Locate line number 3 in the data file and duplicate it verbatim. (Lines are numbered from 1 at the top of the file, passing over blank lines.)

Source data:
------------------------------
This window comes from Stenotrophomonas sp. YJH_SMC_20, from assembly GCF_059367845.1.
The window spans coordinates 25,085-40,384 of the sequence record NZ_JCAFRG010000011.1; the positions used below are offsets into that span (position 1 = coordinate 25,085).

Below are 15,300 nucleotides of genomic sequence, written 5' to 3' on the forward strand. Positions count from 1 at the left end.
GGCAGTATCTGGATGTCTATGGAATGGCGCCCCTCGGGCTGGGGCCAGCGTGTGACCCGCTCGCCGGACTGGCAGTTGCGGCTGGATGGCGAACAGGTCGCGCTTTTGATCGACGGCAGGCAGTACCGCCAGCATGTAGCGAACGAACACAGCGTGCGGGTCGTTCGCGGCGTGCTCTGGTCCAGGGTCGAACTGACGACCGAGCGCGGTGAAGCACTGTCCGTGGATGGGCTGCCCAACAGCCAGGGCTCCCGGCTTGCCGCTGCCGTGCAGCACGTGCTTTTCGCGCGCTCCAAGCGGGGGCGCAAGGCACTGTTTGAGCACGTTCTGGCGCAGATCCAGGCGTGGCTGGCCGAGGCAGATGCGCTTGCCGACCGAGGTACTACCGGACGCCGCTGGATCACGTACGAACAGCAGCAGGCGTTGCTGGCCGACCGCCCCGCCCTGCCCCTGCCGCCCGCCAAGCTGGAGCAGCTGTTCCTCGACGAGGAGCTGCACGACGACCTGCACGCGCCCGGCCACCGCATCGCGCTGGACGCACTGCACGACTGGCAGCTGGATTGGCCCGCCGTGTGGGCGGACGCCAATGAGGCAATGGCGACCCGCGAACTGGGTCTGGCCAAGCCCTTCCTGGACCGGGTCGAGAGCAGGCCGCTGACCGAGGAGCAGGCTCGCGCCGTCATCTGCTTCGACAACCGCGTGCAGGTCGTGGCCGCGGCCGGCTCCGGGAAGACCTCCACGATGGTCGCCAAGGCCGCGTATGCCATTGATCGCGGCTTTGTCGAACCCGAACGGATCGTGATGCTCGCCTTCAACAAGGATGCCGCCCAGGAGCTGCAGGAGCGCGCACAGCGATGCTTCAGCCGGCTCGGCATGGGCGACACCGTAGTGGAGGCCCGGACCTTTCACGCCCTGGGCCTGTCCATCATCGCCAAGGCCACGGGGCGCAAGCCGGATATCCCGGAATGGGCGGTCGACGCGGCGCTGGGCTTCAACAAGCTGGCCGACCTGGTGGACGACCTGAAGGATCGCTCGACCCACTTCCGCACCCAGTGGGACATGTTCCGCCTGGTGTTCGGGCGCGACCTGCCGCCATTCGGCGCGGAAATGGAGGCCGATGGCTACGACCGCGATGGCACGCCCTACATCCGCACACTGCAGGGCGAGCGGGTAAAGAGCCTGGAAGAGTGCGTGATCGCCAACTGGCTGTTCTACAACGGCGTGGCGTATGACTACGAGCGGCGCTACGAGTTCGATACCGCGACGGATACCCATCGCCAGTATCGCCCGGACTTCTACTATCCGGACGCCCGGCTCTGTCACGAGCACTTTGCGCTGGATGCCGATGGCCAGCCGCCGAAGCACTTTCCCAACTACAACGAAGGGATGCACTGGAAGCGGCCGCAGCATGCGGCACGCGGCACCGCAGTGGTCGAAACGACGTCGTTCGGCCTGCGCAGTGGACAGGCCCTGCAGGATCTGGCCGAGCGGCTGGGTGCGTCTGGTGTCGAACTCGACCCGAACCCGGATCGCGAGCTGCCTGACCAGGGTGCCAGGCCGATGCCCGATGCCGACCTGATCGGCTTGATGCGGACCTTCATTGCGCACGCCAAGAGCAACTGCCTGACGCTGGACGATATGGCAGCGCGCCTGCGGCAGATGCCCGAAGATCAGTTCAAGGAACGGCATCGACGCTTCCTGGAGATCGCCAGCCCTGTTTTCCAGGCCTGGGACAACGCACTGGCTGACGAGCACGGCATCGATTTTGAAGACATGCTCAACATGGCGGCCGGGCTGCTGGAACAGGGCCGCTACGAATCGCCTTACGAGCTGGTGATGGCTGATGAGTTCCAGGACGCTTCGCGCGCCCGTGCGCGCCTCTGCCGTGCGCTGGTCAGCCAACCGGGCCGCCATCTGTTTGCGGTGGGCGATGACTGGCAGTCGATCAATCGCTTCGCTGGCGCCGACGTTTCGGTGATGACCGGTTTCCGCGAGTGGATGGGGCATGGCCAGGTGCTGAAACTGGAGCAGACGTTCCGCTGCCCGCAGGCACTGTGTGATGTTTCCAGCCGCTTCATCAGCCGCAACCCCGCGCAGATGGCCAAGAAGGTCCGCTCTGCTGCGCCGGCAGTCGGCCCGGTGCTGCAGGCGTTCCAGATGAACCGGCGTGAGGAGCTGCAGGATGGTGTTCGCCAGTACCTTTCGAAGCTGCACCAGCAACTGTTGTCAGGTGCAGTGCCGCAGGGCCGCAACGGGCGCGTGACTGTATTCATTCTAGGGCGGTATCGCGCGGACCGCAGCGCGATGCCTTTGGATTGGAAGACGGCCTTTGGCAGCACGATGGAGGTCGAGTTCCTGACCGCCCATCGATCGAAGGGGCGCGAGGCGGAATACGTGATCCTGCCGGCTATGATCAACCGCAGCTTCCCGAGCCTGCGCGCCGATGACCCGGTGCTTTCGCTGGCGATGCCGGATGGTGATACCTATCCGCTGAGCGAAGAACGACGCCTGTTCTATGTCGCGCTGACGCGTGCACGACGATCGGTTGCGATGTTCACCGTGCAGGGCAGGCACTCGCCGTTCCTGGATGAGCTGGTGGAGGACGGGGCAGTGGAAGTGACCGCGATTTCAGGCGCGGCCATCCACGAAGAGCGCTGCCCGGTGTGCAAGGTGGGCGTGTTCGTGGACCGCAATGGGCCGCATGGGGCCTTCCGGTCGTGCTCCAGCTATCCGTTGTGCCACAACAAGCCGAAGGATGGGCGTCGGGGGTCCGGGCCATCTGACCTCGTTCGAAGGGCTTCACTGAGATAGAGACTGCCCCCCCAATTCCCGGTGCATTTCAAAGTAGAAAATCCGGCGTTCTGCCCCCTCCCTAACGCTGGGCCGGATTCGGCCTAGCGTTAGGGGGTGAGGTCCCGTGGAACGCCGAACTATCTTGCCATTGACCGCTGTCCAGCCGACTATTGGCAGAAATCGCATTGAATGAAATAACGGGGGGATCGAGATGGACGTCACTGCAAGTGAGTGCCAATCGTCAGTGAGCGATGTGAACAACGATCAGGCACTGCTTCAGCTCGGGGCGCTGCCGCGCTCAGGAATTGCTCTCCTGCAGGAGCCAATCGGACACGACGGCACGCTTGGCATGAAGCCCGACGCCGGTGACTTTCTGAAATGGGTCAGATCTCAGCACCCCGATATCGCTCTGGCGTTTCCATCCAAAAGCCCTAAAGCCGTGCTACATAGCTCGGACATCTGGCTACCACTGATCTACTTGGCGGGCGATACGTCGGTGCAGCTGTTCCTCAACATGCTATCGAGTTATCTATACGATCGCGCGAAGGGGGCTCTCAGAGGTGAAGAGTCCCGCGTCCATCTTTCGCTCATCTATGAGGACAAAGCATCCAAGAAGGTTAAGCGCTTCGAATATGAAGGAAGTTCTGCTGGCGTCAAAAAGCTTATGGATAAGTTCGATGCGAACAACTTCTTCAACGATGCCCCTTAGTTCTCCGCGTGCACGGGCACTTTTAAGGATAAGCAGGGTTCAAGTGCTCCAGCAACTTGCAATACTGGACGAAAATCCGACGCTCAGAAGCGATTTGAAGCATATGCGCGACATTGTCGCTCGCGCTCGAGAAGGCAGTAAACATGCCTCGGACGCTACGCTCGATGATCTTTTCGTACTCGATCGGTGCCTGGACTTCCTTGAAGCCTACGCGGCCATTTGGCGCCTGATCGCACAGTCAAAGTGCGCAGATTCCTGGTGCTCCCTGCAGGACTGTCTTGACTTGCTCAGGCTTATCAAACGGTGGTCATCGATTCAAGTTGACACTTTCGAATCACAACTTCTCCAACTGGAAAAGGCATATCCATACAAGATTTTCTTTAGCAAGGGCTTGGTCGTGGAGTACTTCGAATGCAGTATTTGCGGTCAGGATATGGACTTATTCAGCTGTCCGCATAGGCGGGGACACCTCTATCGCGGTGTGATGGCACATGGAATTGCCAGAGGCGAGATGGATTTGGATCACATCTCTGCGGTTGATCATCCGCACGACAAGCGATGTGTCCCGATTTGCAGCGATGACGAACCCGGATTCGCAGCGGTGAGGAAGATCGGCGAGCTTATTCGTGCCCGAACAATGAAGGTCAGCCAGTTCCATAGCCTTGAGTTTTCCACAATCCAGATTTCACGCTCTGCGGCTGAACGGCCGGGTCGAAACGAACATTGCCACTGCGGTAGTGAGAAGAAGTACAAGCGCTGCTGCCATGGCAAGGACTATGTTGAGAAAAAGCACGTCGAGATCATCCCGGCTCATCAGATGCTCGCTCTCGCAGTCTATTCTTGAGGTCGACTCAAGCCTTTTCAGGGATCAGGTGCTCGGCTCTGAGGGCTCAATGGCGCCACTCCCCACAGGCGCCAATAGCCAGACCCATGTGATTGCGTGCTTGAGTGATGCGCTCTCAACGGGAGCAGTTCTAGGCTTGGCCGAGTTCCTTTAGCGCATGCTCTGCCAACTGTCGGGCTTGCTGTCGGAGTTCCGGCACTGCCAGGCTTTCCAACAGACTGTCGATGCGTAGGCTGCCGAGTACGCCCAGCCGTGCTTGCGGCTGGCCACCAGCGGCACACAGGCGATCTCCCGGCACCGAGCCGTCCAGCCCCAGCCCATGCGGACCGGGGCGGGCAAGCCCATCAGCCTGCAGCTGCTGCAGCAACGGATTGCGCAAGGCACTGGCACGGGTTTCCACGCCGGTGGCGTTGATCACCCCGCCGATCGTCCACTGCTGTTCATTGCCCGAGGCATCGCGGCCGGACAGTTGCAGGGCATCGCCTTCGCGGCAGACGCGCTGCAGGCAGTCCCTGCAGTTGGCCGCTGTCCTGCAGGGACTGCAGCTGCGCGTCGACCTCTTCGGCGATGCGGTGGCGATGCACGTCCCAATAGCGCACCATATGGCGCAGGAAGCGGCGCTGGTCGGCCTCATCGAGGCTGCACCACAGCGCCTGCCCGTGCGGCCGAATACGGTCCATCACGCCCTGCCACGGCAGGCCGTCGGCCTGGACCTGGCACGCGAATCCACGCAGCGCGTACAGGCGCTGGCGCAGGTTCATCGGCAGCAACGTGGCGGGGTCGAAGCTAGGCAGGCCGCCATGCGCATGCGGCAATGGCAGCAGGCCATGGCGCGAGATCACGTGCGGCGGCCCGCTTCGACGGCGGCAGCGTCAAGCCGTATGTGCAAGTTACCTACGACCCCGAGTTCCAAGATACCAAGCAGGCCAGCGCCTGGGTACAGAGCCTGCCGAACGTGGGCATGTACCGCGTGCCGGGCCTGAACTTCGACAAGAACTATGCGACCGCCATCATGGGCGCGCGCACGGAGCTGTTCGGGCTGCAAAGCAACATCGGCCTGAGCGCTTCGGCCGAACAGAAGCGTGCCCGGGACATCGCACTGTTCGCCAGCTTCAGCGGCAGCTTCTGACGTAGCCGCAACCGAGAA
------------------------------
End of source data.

Below are 15,300 nucleotides of genomic sequence, written 5' to 3' on the forward strand. Positions count from 1 at the left end.